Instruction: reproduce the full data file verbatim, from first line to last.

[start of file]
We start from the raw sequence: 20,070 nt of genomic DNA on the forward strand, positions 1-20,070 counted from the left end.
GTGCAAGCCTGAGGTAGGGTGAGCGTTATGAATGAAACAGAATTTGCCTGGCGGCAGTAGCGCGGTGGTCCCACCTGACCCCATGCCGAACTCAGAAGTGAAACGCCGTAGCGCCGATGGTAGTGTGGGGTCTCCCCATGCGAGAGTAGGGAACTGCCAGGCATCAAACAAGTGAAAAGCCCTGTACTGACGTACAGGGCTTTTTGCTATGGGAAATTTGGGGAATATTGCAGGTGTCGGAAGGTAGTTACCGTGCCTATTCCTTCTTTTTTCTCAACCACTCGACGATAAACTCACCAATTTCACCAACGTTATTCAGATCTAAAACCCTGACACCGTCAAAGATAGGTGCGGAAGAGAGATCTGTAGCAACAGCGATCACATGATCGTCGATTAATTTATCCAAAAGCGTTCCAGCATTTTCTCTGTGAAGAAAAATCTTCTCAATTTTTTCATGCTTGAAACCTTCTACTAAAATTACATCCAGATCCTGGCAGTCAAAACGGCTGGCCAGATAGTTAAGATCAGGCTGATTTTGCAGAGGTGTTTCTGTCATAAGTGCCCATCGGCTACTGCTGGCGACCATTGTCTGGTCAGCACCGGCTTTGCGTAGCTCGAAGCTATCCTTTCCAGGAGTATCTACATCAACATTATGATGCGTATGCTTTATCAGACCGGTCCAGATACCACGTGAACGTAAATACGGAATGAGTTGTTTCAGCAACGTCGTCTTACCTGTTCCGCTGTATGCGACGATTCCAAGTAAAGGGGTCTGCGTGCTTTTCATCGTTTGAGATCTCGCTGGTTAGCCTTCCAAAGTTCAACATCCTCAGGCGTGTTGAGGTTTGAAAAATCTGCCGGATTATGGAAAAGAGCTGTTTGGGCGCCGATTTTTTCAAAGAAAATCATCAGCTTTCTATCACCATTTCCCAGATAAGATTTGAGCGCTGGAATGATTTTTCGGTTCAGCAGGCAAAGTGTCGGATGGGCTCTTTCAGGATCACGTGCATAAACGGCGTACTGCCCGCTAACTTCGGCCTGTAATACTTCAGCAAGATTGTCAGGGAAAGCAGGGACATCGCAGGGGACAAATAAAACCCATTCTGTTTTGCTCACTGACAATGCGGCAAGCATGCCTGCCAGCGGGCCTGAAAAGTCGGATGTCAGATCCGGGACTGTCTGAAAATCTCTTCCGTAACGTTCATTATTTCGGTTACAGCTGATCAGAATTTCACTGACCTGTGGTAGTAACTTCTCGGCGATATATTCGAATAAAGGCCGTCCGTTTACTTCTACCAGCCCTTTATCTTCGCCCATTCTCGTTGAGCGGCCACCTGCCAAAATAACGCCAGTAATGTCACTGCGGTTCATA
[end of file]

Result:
We start from the raw sequence: 20,070 nt of genomic DNA on the forward strand, positions 1-20,070 counted from the left end.
GTGCAAGCCTGAGGTAGGGTGAGCGTTATGAATGAAACAGAATTTGCCTGGCGGCAGTAGCGCGGTGGTCCCACCTGACCCCATGCCGAACTCAGAAGTGAAACGCCGTAGCGCCGATGGTAGTGTGGGGTCTCCCCATGCGAGAGTAGGGAACTGCCAGGCATCAAACAAGTGAAAAGCCCTGTACTGACGTACAGGGCTTTTTGCTATGGGAAATTTGGGGAATATTGCAGGTGTCGGAAGGTAGTTACCGTGCCTATTCCTTCTTTTTTCTCAACCACTCGACGATAAACTCACCAATTTCACCAACGTTATTCAGATCTAAAACCCTGACACCGTCAAAGATAGGTGCGGAAGAGAGATCTGTAGCAACAGCGATCACATGATCGTCGATTAATTTATCCAAAAGCGTTCCAGCATTTTCTCTGTGAAGAAAAATCTTCTCAATTTTTTCATGCTTGAAACCTTCTACTAAAATTACATCCAGATCCTGGCAGTCAAAACGGCTGGCCAGATAGTTAAGATCAGGCTGATTTTGCAGAGGTGTTTCTGTCATAAGTGCCCATCGGCTACTGCTGGCGACCATTGTCTGGTCAGCACCGGCTTTGCGTAGCTCGAAGCTATCCTTTCCAGGAGTATCTACATCAACATTATGATGCGTATGCTTTATCAGACCGGTCCAGATACCACGTGAACGTAAATACGGAATGAGTTGTTTCAGCAACGTCGTCTTACCTGTTCCGCTGTATGCGACGATTCCAAGTAAAGGGGTCTGCGTGCTTTTCATCGTTTGAGATCTCGCTGGTTAGCCTTCCAAAGTTCAACATCCTCAGGCGTGTTGAGGTTTGAAAAATCTGCCGGATTATGGAAAAGAGCTGTTTGGGCGCCGATTTTTTCAAAGAAAATCATCAGCTTTCTATCACCATTTCCCAGATAAGATTTGAGCGCTGGAATGATTTTTCGGTTCAGCAGGCAAAGTGTCGGATGGGCTCTTTCAGGATCACGTGCATAAACGGCGTACTGCCCGCTAACTTCGGCCTGTAATACTTCAGCAAGATTGTCAGGGAAAGCAGGGACATCGCAGGGGACAAATAAAACCCATTCTGTTTTGCTCACTGACAATGCGGCAAGCATGCCTGCCAGCGGGCCTGAAAAGTCGGATGTCAGATCCGGGACTGTCTGAAAATCTCTTCCGTAACGTTCATTATTTCGGTTACAGCTGATCAGAATTTCACTGACCTGTGGTAGTAACTTCTCGGCGATATATTCGAATAAAGGCCGTCCGTTTACTTCTACCAGCCCTTTATCTTCGCCCATTCTCGTTGAGCGGCCACCTGCCAAAATAACGCCAGTAATGTCACTGCGGTTCATA